Photo courtesy of The AFTD.
Dr. Murray Grossman started his career in cognitive neurology and neuroscience while training at the Boston Aphasia Research Center in the 1970s. The Boston Aphasia Research Center has historically been recognized as world’s leading center for excellence in research on the understanding, evaluation, and treatment of acquired language disorders. After completing a post-doctoral fellowship at the Massachusetts Institute of Technology (MIT), Dr. Grossman attended McGill University for his medical training. Dr. Grossman moved to the University of Pennsylvania for his neurology residency in 1986 and has since been building a diverse laboratory. Dr. Grossman’s research has been instrumental in the field of Cognitive Neurology and neurodegenerative disease. He is internationally recognized as a world-leader in frontotemporal degeneration (FTD) and is ranked among the top 100 Alzheimer’s disease (AD) researchers by the Journal of Alzheimer’s Disease. He has served on numerous editorial boards, National Institutes of Health panels, and scientific societies.
Since building his laboratory at the University of Pennsylvania, Dr. Grossman has made several important contributions to the understanding of neurodegenerative disease and the cognitive neuroscience of language. Dr. Grossman was among the first to recognize that patients with movement disorders like Parkinson’s disease and Corticobasal Degeneration can also have cognitive limitations. He provided the first quantitative description of progressive non-fluent aphasia. He was also a pioneer in early neuroimaging research on the neural basis of language. Dr. Grossman’s laboratory is a unique environment that spans many levels of neuroscience research ranging across detailed studies of clinical-pathological relationships, biomarker discovery, genetics, neuropsychological investigations, functional and structural neuroimaging, and cognitive neuroscience investigations of language, memory, and social cognition. Many of Dr. Grossman’s research investigations emphasize the importance of multimodality research and comparative studies across different diseases.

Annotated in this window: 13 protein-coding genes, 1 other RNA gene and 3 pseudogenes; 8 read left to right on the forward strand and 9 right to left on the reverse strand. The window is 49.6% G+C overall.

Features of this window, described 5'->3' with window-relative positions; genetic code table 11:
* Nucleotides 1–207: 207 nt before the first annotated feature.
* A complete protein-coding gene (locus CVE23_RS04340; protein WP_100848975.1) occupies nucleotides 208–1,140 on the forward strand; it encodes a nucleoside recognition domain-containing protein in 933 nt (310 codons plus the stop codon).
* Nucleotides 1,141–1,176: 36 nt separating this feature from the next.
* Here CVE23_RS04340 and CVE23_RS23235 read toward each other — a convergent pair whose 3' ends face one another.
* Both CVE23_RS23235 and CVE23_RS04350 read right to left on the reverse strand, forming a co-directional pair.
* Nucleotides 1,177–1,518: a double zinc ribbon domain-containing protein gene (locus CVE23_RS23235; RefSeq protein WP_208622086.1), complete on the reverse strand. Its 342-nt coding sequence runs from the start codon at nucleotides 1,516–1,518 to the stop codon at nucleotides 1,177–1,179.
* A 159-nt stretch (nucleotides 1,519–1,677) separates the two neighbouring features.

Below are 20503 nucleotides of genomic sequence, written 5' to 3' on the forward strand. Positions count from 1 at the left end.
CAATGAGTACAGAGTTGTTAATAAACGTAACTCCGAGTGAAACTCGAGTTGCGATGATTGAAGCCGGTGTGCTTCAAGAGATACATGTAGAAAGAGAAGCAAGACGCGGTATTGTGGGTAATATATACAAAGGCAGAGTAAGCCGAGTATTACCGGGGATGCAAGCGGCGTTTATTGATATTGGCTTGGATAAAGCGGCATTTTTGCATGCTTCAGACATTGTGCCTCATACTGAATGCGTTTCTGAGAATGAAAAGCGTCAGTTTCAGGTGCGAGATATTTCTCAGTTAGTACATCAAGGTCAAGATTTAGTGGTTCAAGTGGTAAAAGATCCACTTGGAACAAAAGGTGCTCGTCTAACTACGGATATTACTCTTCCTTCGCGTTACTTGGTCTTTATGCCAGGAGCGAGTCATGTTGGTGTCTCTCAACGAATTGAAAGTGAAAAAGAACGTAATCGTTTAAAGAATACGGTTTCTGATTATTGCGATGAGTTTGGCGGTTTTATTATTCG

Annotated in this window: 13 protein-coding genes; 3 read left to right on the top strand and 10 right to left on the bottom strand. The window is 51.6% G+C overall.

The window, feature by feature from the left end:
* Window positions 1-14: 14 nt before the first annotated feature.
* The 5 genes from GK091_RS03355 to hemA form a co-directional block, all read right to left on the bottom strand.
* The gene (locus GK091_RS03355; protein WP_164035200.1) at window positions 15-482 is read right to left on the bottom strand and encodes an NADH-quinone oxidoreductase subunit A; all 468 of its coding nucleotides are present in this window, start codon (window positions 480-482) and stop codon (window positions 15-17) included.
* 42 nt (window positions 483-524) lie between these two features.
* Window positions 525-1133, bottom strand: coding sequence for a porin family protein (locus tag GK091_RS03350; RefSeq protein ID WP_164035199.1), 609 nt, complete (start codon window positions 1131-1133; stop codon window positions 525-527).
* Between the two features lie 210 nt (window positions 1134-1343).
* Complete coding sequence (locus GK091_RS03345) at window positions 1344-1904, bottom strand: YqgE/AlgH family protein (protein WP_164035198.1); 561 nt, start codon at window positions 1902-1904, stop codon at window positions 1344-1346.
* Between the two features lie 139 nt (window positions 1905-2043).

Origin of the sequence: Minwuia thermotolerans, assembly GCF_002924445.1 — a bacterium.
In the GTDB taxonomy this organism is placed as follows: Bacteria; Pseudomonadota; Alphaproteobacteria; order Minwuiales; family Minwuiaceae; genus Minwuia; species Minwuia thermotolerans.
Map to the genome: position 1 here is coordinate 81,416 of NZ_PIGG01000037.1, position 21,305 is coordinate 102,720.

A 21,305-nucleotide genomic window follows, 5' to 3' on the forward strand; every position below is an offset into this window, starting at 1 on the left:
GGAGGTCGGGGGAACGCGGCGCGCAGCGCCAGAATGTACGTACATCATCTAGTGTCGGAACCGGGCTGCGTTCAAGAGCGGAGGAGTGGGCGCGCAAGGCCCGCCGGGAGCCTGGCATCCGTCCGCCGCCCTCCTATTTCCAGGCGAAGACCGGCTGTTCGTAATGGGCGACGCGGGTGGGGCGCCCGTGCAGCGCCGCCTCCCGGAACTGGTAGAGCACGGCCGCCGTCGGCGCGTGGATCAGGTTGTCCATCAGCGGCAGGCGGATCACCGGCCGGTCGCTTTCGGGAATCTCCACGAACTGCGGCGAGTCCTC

In 2011 Dr. Grossman created the Penn Frontotemporal Degeneration Center (Penn FTD Center). This state-of-the-art research center brings together leading experts in neuropsychology, neuroimaging, clinical care, biofluid biomarkers, and cognitive neuroscience in an effort to improve the diagnosis, treatment, and care for individuals with FTD. The Penn FTD Center also works in close collaboration with the Center for Neurodegenerative Disease (CNDR) Neuropathology and Genetics Cores and with other neurodegenerative disease centers at the University of Pennsylvania. These include the Penn Memory Center, the Amyotrophic Lateral Sclerosis (ALS) Center, and the Morris K. Udall Center of Excellence for Parkinson's Disease Research. All of these centers have a rich history of collaboration and have contributed many important discoveries to our understanding of neurodegenerative disease, and especially Frontotemporal degeneration . The Penn FTD Center also provides an excellent training environment for undergraduate students, graduate students, clinical fellows, and research fellows to facilitate the education of the next generation of world-leading Frontotemporal degeneration experts.
Photo courtesy of The AFTD.